Using STM32 MCUs

Hi, I recently have been interested in trying out some 32-bit MCUs. I wanted TO TRY STM32, but I am not sure how to pick the right chips for platformIO.
If I want to buy a bare chip, say from the F0 low power series, and program it with an stlink v3.
Does platformIO support all chip choices? there are so many stm32 chips in each series, I dont know where to start to determine their differences in term of registers and what is cross compatible when writing code!

Does this help, lots to choose from: Search — PlatformIO latest documentation

Well, lots of boards at least.


Ok my OP might have been a little broad. Lets say I buy the stm32F0DISCOVERY

kit which I know is on platformIO, can I use this discovery kit as a programmer to program other chips from the F0 series, I cannot find the exact chip on this discovery kit in the digikey catalog…(

You mean this one?

yeah ok RIP me I found it, I dont know what happened last time… Thanks!
So I am confronted with this dilemma:
either I start working with this chip from the F0 series, which is great because its low power, what I am interested in, but it cannot run with the arduino framework, so using stmcube or mbed OS means a steaper learning curve and longer development time to implement libraries for external components (rtc, tft screen, …)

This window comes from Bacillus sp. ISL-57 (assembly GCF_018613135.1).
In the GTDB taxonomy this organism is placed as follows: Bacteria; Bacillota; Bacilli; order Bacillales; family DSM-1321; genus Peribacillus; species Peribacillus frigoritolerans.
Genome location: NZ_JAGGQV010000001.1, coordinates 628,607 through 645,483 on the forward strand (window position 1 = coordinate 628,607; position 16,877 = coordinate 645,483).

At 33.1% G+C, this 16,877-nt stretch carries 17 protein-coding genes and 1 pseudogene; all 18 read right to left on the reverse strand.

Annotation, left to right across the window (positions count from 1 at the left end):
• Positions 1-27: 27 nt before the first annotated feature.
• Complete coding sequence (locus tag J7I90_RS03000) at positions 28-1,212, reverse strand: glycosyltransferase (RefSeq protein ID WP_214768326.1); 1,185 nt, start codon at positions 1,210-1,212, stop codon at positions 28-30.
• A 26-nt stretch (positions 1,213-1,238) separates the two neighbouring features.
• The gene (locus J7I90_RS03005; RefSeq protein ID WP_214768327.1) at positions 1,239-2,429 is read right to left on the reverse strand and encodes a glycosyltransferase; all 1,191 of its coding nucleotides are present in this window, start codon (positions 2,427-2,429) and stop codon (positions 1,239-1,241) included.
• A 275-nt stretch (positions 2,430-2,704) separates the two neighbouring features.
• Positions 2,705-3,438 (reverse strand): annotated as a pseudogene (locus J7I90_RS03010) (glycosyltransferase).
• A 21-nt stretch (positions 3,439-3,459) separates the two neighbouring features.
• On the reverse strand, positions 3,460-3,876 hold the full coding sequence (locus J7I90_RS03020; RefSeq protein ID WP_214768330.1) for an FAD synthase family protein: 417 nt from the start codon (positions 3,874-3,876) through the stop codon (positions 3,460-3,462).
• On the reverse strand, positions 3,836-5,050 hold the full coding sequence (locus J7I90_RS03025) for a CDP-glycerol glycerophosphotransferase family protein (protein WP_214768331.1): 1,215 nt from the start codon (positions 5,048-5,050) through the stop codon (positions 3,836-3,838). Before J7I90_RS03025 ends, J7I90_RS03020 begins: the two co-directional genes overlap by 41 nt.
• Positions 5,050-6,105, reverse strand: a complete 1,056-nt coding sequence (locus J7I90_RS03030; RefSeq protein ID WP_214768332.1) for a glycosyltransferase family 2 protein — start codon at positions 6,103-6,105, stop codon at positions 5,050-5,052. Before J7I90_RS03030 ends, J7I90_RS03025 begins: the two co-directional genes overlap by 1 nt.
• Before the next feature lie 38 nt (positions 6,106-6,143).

I can go with the F303 chip (the one in the blue pill) which I can use arduino code with on platformIO… It also costs a little extra per chip (almost 8$CAN each). That means I would have to buy a st link programmer, f303 chips and a blue pill devkit.

Which option should I choose? is it much longer to work from mbed than arduino? I couldnt even make a single library work with my F413zh devboard (my only stm32 product as of now)!!

STM32F103 is the Bluepill (with C8 or CB at the end for 64kB / 128 kB flash and T6 for the LQFP package).

Adding support for a STM32 chip in STM32Duino isn’t that hard – well documented indeed. Also another STM32 board is already supported (GitHub - stm32duino/Arduino_Core_STM32: STM32 core support for Arduino) – how well it is supported in terms of e.g. a CAN library is another question that must be looked at per-library.

On the other hand, mbed-os isn’t that hard, too, depending on what exactly you want to do. Their documentation is done really well with lots of examples and intuitive use (see e.g. CAN hello world). And since the chip is natively supported in mbed-os, you should also expect less problems then with porting Arduino core support for it – so I’d personally go with mbed-os.

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I’ll go with mbed. You had me with the efficiency/reliability argument